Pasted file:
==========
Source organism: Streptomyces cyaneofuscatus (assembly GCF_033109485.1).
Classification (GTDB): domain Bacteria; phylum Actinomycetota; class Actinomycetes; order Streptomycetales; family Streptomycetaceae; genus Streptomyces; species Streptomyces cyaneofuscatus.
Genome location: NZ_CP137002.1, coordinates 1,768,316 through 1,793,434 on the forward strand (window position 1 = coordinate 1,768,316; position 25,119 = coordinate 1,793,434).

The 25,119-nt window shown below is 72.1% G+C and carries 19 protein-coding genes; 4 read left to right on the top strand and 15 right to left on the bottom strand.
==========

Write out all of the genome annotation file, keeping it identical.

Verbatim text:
Source organism: Streptomyces cyaneofuscatus (assembly GCF_033109485.1).
Classification (GTDB): domain Bacteria; phylum Actinomycetota; class Actinomycetes; order Streptomycetales; family Streptomycetaceae; genus Streptomyces; species Streptomyces cyaneofuscatus.
Genome location: NZ_CP137002.1, coordinates 1,768,316 through 1,793,434 on the forward strand (window position 1 = coordinate 1,768,316; position 25,119 = coordinate 1,793,434).

The 25,119-nt window shown below is 72.1% G+C and carries 19 protein-coding genes; 4 read left to right on the top strand and 15 right to left on the bottom strand.